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Read January 02, 2006, 11:38:57 AM #0
2dguy

Sprite Rendering Test

I was just curious if anyone can write a demo similar to the one attached here, but get better performance? If so I'd like to download it and run it on my computer for comparison, thanks.

This demo is from the HGE site, at http://www.relishgames.com

When I run the demo on my machine (2.9ghz, Celeron, On Board Intel);
With 2000 hares, default blending mode (0), I get 14fps.

[attachment lost, please re-upload]
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Read January 02, 2006, 01:18:48 PM #1
Matt McFarland

Re: Sprite Rendering Test

heh, those guys remind me of telletubbies (sp?) - I think they're rendered perfectly.  Good JoB!  Cool


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Read January 02, 2006, 01:24:41 PM #2
Bursar

Re: Sprite Rendering Test

You haven't exectly got a great gaming PC there. My P4 3.2HT, 2GB DDR2, 7800GTX gives me about 750fps with 1000 hares and blend mode 0.
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Read January 02, 2006, 01:36:22 PM #3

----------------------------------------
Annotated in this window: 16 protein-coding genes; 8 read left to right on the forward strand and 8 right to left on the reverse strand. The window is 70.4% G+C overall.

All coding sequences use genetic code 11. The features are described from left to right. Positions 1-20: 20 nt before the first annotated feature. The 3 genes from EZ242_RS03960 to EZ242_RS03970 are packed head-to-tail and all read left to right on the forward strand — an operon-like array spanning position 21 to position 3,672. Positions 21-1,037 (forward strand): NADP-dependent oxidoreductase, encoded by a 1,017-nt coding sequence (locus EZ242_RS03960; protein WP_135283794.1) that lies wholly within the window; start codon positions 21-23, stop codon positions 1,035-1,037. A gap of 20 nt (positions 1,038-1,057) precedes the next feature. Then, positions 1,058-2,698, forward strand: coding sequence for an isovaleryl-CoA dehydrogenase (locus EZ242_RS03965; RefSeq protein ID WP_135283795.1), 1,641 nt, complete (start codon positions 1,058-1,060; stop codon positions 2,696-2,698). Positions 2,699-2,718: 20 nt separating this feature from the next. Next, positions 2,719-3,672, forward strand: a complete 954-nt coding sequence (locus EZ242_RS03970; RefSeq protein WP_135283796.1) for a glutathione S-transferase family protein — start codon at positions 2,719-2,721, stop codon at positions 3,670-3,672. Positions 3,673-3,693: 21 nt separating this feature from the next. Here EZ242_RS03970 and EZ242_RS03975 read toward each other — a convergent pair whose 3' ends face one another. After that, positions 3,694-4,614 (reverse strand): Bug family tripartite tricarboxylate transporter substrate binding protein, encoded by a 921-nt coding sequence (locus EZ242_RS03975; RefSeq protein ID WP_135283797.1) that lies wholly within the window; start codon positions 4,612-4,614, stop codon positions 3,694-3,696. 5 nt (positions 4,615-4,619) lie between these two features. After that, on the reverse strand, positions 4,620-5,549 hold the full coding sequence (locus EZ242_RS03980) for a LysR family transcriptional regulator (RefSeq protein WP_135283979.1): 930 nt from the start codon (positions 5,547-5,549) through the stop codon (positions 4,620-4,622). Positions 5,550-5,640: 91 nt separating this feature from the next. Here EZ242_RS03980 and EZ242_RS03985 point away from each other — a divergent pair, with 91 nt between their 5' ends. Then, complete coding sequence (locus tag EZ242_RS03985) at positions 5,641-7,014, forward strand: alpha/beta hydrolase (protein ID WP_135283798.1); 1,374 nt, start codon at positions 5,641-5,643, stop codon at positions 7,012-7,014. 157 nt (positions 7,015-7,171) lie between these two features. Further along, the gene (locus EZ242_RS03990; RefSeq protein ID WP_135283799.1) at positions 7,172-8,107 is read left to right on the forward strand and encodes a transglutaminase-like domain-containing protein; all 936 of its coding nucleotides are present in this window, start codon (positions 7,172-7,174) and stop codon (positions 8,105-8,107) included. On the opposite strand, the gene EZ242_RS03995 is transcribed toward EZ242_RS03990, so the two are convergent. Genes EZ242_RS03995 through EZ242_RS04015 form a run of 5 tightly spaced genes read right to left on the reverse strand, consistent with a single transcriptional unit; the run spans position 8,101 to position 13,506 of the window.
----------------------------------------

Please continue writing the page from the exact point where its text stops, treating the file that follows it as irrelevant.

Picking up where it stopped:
Matt McFarland

Re: Sprite Rendering Test

Mehh. I can play Quake 4 at 70 fps with everything turned all the way up (except AA) - I have Athlon XP 2500+ 1 gig ddr and nvidia 6800 

  Yeah, its below yours, but its still a good gaming PC. Roll Eyes


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Read January 02, 2006, 02:43:44 PM #4
2dguy

Re: Sprite Rendering Test

hmm.. well if no one else is going to try to code anything faster, perhaps at least if those who run the demo with all 2000 hares on, state thier sysem specs that might help. Personally my own custom 2D engine was just slightly slower than this one.

"My P4 3.2HT, 2GB DDR2, 7800GTX..."